• Teck developed strategic partnerships with governments, private sector businesses and implementing organizations to leverage strengths and improve access to zinc in the developing world.

Rigorous results evaluation
Teck measures its progress through a range of quantitative and qualitative indicators, including monitoring the:

  • proportion of children with diarrhea who received full doses of zinc supplements;
  • number of children receiving micronutrient supplements;
  • micronutrient supplement knowledge rates;
  • zinc supplies at health facilities to ensure adequate stocks; and
  • social media metrics (visitors, followers, likes and shares on website, Facebook, Twitter, etc.).

Lessons Learned

Expect delays. Working in developing countries is always an ambitious undertaking, particularly in the early stages of a program. The ZACH project in Senegal has faced delays in implementation, and Teck is adjusting target projections and budgets to compensate.

Know your partners. Teck learned the importance of detailed work plans by project partners and implementers on the ground. Procurement policies and procedures of project implementers should be assessed in advance as part of any organization's ability to deliver services in order to avoid delays to project implementation.

A mother and child visit a health post in Senegal to learn about the best way to treat the child’s diarrhea.Understand your program's beneficiaries. While implementing the program, Teck found that the treatment of children with zinc deficiency may be hindered by various external factors. In many countries, there is limited demand by families for zinc treatment due to inadequate knowledge and misperceptions of the benefits of treatment. Diarrhea is seen as part of growing up and, therefore, caregivers often delay seeking treatment. Considering that many people go to private pharmacies and drug retail shops for diarrhea treatment, there is a need to provide orientation to pharmacies and retailers and improve prescription practices of healthcare workers.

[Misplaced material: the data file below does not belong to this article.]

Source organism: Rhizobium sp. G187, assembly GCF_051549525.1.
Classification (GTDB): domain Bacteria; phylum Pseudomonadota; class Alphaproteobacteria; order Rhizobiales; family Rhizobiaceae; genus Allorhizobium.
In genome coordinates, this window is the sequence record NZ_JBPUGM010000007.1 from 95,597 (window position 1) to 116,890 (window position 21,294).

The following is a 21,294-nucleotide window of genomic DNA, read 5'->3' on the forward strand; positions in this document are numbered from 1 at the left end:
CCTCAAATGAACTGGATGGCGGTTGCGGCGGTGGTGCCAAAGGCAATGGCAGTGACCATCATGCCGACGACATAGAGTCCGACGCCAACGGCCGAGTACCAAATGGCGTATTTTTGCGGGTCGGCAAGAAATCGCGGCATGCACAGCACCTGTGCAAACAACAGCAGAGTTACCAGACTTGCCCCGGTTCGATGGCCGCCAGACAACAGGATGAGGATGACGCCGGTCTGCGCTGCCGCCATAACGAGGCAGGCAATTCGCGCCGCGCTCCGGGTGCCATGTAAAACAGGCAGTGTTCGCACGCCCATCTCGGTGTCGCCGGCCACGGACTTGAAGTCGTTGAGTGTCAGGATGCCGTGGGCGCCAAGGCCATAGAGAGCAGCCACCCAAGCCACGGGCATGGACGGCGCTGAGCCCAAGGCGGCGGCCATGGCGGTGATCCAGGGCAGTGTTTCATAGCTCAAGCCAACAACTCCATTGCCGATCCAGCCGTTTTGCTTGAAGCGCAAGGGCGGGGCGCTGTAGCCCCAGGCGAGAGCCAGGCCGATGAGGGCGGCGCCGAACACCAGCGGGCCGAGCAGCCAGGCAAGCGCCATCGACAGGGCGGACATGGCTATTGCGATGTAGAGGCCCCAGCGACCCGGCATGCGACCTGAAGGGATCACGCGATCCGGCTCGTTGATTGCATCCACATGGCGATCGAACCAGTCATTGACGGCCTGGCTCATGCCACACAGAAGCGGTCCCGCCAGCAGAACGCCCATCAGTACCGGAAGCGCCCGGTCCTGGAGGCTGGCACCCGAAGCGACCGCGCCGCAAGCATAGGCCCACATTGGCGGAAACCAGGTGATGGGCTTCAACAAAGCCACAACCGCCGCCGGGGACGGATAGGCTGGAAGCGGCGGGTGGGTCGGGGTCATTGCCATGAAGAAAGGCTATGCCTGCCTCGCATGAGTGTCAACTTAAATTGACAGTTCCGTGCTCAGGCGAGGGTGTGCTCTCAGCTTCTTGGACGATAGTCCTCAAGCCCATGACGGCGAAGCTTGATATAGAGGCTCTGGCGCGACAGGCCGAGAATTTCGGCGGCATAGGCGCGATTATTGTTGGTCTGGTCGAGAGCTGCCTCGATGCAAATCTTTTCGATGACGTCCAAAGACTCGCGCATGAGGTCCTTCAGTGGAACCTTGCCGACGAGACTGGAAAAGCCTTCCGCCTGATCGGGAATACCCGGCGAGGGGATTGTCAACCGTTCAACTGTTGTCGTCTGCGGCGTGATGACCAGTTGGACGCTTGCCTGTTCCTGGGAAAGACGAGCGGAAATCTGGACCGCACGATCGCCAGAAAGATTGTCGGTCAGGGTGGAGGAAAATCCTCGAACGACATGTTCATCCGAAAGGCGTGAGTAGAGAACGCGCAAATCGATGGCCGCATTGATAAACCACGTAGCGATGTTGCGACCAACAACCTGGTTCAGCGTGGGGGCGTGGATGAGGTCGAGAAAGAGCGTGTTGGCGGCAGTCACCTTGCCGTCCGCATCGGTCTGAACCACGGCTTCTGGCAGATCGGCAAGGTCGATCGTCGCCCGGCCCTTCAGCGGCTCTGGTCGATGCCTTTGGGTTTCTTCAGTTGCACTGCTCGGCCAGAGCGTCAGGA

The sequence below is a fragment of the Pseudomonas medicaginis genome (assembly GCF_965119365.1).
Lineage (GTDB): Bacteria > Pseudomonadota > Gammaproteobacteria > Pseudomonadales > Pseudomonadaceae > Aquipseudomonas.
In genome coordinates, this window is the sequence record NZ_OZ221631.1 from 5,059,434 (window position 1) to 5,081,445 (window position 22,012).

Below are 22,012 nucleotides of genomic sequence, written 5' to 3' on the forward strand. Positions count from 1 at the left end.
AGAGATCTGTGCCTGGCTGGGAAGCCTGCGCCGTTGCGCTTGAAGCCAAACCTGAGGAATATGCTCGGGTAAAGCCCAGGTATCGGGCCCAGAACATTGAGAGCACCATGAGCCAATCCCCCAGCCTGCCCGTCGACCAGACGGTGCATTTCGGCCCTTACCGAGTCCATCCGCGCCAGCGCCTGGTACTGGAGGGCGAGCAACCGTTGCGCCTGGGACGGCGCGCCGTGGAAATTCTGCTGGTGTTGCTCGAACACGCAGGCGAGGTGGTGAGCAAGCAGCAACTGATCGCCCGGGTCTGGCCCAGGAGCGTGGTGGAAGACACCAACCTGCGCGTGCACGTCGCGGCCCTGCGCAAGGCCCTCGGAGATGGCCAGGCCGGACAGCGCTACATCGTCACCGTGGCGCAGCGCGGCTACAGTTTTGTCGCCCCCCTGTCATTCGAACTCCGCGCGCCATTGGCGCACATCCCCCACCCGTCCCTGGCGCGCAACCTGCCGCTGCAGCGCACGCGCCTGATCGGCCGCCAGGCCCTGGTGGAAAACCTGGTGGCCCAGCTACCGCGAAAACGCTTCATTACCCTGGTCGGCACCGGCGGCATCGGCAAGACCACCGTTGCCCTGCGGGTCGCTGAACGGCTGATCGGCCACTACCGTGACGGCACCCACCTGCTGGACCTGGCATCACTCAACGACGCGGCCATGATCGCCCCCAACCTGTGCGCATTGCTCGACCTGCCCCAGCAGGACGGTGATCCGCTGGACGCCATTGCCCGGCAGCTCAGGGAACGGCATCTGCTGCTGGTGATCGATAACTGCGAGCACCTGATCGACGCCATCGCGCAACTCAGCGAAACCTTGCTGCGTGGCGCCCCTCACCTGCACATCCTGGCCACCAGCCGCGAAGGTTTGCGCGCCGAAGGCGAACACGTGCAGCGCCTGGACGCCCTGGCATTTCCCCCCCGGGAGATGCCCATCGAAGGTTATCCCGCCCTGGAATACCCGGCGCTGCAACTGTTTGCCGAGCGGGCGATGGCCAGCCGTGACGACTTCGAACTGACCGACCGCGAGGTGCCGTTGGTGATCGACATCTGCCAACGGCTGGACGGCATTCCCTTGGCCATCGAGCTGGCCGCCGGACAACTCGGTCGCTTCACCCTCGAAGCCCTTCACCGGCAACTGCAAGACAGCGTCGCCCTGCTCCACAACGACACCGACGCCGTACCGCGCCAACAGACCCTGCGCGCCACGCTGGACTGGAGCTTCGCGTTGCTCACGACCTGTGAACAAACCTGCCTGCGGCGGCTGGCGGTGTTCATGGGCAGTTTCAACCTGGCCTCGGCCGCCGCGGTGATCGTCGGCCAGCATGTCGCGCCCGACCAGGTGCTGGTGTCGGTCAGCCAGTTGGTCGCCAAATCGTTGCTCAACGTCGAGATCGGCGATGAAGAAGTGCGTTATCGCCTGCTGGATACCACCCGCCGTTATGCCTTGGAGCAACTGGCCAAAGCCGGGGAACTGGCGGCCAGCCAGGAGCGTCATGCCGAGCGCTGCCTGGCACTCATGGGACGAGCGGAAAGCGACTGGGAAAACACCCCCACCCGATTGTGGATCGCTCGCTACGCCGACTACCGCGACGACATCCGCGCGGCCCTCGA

Just because it's good for you doesn't mean you'll buy it. Research shows that nutritional benefits, while an important feature, are a low purchase priority for consumers. Price, taste, packaging, accessibility and convenience are almost invariably of higher priority. Moreover, the benefits of fortification are subtle. Because fortified foods offer a preventative rather than a therapeutic benefit, no immediate satisfaction is felt by the consumer. Thus, consumers need to be educated about the long-term health benefits of zinc and the importance of zinc for human health.

Demonstrate your impact. The key challenge in zinc fortification of fertilizers is education along the entire supply chain up to, and including, the farmers. It is especially challenging where it is needed most: low-income farmers on small plots of land. The single most important initiative has been implementing demonstration plots where farmers can see the effect on soils similar to their own, to reduce the perceived risk of investing in a new fertilizer.

Learn More

Explore the Zinc & Health program:


To learn more about the Zinc & Health program,
please contact Pam Bolton at pbolton@gbchealth.org.